The austerity argument is about reducing government expenditures, which could include reducing the size of the public sector by firing people, reducing and suspending some social programs, reducing the wage bill, salaries, pensions, perks, services and other expenditures.  Clearly, public sector employees do not like this approach, and who can blame them. But, what has this got to do with growth?  The government maybe able to induce a temporary increase in output, but that should not be confused with growth.

It is unclear what the growth program of the French president is. If it is meant to be the opposite of austerity, then all that is required is an increase in government spending.  What French President Hollande actually meant, and this should be explained, is that government expenditures could stimulate demand via spending, which would then get the economy out of recession, but it has nothing to do with economic growth either.

These economic thoughts are widespread, but confusing.  Some top economists also believe that government spending can resolve Europe’s economic problems and that government spending can cause economic growth, but careful empirical analysis by John B. Taylor and Valerie A. Ramey in the Journal of Economic Literature Vol. 49, No. 3, September 2011 shows that there is no credible evidence for this conjecture.  See a very interesting 5-page article by Edmund Phelps, the Nobel laureate, Keynes Vs. Hayek: Stumbling blocks to spending our way to prosperity, produced by Reuters, November 8, 2011.  You will get the message.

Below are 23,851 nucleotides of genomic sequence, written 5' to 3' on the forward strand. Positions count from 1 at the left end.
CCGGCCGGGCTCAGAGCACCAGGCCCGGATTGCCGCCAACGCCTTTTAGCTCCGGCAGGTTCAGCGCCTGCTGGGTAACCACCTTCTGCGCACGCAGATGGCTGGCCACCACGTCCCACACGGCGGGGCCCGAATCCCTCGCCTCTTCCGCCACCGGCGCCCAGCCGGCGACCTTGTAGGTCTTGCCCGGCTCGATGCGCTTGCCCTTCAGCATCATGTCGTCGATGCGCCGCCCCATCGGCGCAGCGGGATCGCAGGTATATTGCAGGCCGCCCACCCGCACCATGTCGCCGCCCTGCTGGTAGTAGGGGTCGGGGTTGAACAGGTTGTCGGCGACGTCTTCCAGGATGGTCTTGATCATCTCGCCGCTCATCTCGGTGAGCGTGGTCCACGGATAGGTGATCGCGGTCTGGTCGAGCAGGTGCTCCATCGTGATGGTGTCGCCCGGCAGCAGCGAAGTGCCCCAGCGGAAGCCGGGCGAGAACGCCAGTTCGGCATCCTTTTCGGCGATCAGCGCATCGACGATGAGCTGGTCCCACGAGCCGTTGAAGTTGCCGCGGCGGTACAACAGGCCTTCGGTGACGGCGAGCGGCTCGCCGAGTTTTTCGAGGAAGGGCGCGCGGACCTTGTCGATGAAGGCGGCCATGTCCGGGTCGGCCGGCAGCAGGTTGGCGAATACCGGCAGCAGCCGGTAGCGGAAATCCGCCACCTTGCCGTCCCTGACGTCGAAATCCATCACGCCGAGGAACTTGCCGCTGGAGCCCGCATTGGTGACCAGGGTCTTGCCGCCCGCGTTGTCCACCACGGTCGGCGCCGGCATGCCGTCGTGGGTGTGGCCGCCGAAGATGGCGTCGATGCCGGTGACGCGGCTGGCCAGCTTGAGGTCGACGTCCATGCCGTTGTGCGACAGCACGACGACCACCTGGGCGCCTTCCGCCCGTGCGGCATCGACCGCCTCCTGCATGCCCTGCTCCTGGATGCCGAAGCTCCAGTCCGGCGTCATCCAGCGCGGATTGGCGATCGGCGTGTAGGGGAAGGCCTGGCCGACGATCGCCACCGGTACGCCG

An increase in government expenditures, whether the level or the growth rate, cannot always cause real production of goods and services to grow faster. It could increase consumption and that would increase GDP level such that the economy gets out of the slump.  That’s not growth.  There is a significant difference in meaning between an increases in  the level of output and a sustained increase in output.  To affect the growth rate of output government spending must be directed at factors of production, or factors that cause technical progress such as education, R&D etc but that’s not as easy as politicians think and cannot be guaranteed.[1]